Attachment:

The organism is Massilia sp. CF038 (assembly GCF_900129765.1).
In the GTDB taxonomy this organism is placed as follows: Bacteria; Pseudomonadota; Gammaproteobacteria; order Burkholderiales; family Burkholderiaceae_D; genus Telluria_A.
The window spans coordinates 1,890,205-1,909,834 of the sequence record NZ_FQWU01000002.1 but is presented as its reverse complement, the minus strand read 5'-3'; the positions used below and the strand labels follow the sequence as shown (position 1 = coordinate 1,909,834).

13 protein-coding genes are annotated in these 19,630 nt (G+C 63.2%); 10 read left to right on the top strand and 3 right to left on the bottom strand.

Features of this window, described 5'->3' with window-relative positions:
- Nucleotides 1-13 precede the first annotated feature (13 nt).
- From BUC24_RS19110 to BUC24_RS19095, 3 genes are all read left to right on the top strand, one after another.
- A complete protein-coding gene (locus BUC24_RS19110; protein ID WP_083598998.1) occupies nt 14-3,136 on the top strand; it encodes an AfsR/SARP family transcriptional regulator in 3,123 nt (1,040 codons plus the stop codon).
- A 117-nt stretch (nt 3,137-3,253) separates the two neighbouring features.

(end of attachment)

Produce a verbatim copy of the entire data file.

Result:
The organism is Massilia sp. CF038 (assembly GCF_900129765.1).
In the GTDB taxonomy this organism is placed as follows: Bacteria; Pseudomonadota; Gammaproteobacteria; order Burkholderiales; family Burkholderiaceae_D; genus Telluria_A.
The window spans coordinates 1,890,205-1,909,834 of the sequence record NZ_FQWU01000002.1 but is presented as its reverse complement, the minus strand read 5'-3'; the positions used below and the strand labels follow the sequence as shown (position 1 = coordinate 1,909,834).

13 protein-coding genes are annotated in these 19,630 nt (G+C 63.2%); 10 read left to right on the top strand and 3 right to left on the bottom strand.

Features of this window, described 5'->3' with window-relative positions:
- Nucleotides 1-13 precede the first annotated feature (13 nt).
- From BUC24_RS19110 to BUC24_RS19095, 3 genes are all read left to right on the top strand, one after another.
- A complete protein-coding gene (locus BUC24_RS19110; protein ID WP_083598998.1) occupies nt 14-3,136 on the top strand; it encodes an AfsR/SARP family transcriptional regulator in 3,123 nt (1,040 codons plus the stop codon).
- A 117-nt stretch (nt 3,137-3,253) separates the two neighbouring features.